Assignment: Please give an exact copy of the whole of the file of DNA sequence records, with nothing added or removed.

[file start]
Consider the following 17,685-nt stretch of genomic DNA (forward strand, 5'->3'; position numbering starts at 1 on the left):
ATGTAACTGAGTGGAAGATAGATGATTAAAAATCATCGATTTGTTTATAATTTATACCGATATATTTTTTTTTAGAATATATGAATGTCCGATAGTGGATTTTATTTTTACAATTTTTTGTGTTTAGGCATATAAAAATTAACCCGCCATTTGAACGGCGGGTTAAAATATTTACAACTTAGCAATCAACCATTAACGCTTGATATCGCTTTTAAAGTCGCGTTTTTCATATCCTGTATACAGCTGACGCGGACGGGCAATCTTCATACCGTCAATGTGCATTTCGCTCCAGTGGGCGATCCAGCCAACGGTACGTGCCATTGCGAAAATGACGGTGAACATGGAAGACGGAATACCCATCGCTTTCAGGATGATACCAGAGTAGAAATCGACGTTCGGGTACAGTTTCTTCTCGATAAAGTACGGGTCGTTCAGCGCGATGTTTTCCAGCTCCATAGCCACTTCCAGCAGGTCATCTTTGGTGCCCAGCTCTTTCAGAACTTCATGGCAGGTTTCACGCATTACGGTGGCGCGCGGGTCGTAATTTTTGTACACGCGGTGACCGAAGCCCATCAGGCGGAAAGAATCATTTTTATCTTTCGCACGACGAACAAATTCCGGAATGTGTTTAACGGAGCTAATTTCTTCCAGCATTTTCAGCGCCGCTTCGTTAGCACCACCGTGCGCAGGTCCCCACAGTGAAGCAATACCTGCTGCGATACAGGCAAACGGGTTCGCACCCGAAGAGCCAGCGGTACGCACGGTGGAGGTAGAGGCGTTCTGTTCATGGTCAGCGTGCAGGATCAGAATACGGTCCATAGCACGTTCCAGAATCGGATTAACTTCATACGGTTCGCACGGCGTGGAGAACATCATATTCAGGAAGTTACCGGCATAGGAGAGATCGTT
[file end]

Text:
Consider the following 17,685-nt stretch of genomic DNA (forward strand, 5'->3'; position numbering starts at 1 on the left):
ATGTAACTGAGTGGAAGATAGATGATTAAAAATCATCGATTTGTTTATAATTTATACCGATATATTTTTTTTTAGAATATATGAATGTCCGATAGTGGATTTTATTTTTACAATTTTTTGTGTTTAGGCATATAAAAATTAACCCGCCATTTGAACGGCGGGTTAAAATATTTACAACTTAGCAATCAACCATTAACGCTTGATATCGCTTTTAAAGTCGCGTTTTTCATATCCTGTATACAGCTGACGCGGACGGGCAATCTTCATACCGTCAATGTGCATTTCGCTCCAGTGGGCGATCCAGCCAACGGTACGTGCCATTGCGAAAATGACGGTGAACATGGAAGACGGAATACCCATCGCTTTCAGGATGATACCAGAGTAGAAATCGACGTTCGGGTACAGTTTCTTCTCGATAAAGTACGGGTCGTTCAGCGCGATGTTTTCCAGCTCCATAGCCACTTCCAGCAGGTCATCTTTGGTGCCCAGCTCTTTCAGAACTTCATGGCAGGTTTCACGCATTACGGTGGCGCGCGGGTCGTAATTTTTGTACACGCGGTGACCGAAGCCCATCAGGCGGAAAGAATCATTTTTATCTTTCGCACGACGAACAAATTCCGGAATGTGTTTAACGGAGCTAATTTCTTCCAGCATTTTCAGCGCCGCTTCGTTAGCACCACCGTGCGCAGGTCCCCACAGTGAAGCAATACCTGCTGCGATACAGGCAAACGGGTTCGCACCCGAAGAGCCAGCGGTACGCACGGTGGAGGTAGAGGCGTTCTGTTCATGGTCAGCGTGCAGGATCAGAATACGGTCCATAGCACGTTCCAGAATCGGATTAACTTCATACGGTTCGCACGGCGTGGAGAACATCATATTCAGGAAGTTACCGGCATAGGAGAGATCGTT